In 2002 a burial tumulus was excavated at Mikri Doxipara-Zoni (AD 90-120). Research yielded a great spectrum of very interesting finds, including five richly decorated wagons, each buried with two auxiliary horses, two separate horse burials, human cremation burials, altars, hearths, pottery and objects of precious stones and metals. A total of fifteen horses (predominantly mares) in the prime of their lives were killed and buried in this tumulus. Obviously, this indicates that horses were of particular importance to the four people buried with these elaborate finds. This essay explores the ritual significance and symbolism of the horse in the burial of these four humans in this specific tumulus in Greek Thrace.
The chora of Metaponto 2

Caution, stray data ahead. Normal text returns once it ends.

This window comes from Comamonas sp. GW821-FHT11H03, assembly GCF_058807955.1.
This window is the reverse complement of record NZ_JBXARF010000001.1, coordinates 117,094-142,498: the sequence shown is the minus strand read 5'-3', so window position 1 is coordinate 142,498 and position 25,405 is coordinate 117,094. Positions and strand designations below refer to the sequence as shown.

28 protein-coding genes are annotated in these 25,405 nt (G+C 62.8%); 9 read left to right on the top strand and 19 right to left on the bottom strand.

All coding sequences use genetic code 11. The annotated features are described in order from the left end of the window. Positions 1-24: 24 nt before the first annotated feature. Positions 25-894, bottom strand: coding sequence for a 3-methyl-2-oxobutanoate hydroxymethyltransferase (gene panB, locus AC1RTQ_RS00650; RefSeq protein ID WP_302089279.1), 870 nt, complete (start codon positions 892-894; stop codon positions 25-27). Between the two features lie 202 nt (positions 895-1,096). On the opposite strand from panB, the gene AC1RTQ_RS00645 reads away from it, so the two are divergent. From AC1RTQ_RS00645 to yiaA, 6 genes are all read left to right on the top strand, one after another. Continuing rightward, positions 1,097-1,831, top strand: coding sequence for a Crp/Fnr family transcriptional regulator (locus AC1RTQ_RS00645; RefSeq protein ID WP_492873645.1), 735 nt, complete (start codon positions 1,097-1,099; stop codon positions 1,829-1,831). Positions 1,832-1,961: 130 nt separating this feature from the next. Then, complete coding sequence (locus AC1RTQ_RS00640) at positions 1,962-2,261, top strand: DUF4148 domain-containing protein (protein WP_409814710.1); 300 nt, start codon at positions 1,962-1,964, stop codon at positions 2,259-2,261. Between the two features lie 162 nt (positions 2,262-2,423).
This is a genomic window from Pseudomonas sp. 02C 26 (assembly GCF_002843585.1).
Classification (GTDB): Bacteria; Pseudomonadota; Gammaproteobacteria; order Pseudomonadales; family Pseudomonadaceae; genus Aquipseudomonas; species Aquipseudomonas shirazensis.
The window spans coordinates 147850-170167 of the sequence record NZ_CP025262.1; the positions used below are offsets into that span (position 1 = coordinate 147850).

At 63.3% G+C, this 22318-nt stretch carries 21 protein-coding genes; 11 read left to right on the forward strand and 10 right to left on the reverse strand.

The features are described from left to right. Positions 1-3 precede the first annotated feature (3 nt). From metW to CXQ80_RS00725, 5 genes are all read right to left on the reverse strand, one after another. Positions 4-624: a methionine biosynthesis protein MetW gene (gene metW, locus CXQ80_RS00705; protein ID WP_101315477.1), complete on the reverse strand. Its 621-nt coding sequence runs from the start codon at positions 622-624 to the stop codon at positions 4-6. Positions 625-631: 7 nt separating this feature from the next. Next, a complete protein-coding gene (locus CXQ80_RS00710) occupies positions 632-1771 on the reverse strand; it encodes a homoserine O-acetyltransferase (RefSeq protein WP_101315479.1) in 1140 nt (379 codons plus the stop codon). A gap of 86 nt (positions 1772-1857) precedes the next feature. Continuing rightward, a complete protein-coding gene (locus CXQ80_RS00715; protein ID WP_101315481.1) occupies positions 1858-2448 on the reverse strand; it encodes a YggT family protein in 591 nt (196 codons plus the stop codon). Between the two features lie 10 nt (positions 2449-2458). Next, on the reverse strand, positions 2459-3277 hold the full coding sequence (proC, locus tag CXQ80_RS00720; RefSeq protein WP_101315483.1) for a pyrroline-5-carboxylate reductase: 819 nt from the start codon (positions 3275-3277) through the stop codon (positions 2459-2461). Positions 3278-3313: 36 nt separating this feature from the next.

The Ritual Killing and Burial of Animals
Material Aspects of Etruscan Religion:
Proceedings of the International Colloquium Leiden,
May 29 and 30, 2008
Constantinopel. Een mozaïek van de Byzantijnse metropool
introducties op lopend onderzoek
Canan Çakırlar appointed as the new UD in zooarchaeology
Promotieproject Eleni Panagiotopoulou MSc
Promotieproject Victor Klinkenberg MA (promovendus), Tijm Lanjouw MA (promovendus), Federica Fantone MA (promovenda)
Project Jitte Waagen, Rogier Kalkers, Lennart Kruijer